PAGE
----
The Fissured Workplace: Thoughts-3.19.19–12.31.19

Thinking about the Future of Work in the Present

David Weil, 3.18.19

Many of us over the past few years have participated in panels, conferences, seminars, and seances regarding the “future of work.”  In one flavor of those convenings, the subtext is that AI, robotics, and other digital innovations that will lead to a workplace without workers. In another flavor, discussions focus on a future where everyone will be entrepreneurs, enabled by digital platforms, to innovate and build businesses giving them flexibility creative freedom.

Both flavors miss a more fundamental issue: rather than focusing on the “future of work” we should be thinking about how technologies and other organizational changes have transformed the “present of work.” Rather than robot overlords, we should be concerned with the private and public choices we have made that have led to a workplace of growing inequality and where workers bear more and more of the risks arising from employment.  

In the last month, I have had the opportunity to participate in two discussions that have provided a far more nuanced discussion of these issues. The first was at the Harvard Kennedy School’s Institute of Politics in February, chaired by David Eaves and with Jason Furman of HKS and Mary Gray of the Microsoft Institute.  The second was held at a conference that was part of the culmination of the “Going Digital” of the Organization of Economic Cooperation and Development (OECD), held this March.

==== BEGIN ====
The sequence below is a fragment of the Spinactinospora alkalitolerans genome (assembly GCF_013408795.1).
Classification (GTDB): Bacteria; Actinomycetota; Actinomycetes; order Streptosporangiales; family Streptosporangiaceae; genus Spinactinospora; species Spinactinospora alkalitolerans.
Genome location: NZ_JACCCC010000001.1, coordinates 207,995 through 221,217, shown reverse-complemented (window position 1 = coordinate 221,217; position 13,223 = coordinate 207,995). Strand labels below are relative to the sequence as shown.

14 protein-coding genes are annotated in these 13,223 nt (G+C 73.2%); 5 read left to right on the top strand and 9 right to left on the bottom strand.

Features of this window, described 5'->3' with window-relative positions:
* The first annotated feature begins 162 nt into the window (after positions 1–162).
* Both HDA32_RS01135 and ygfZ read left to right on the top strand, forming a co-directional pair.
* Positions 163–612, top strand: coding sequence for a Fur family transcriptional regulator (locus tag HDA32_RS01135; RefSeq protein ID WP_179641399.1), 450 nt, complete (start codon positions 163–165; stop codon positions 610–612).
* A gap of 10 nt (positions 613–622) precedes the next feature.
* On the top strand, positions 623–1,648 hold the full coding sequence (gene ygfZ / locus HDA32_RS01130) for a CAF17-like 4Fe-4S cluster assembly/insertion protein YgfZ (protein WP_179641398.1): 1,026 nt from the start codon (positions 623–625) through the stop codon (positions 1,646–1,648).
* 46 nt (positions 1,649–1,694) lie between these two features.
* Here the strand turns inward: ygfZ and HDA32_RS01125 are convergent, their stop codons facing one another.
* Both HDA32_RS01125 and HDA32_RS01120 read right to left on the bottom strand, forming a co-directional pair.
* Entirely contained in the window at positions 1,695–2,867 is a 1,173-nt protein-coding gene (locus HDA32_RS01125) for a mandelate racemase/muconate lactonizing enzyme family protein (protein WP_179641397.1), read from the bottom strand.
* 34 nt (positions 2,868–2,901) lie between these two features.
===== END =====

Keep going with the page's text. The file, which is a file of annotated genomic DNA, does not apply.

Links to videos of both events can be found below. I hope you will find both conversations a different and useful way to think about the important issues surrounding work and technology in the present and the future.


“Robotland: The Future of Labor Policy and Work in an AI World,” a conference held at the Institute of Politics, Harvard Kennedy School, February 28, 2019. View.

“Going Digital,” a conference held at the Organization of Economic Cooperation and Development, Paris, France, March 12, 2019.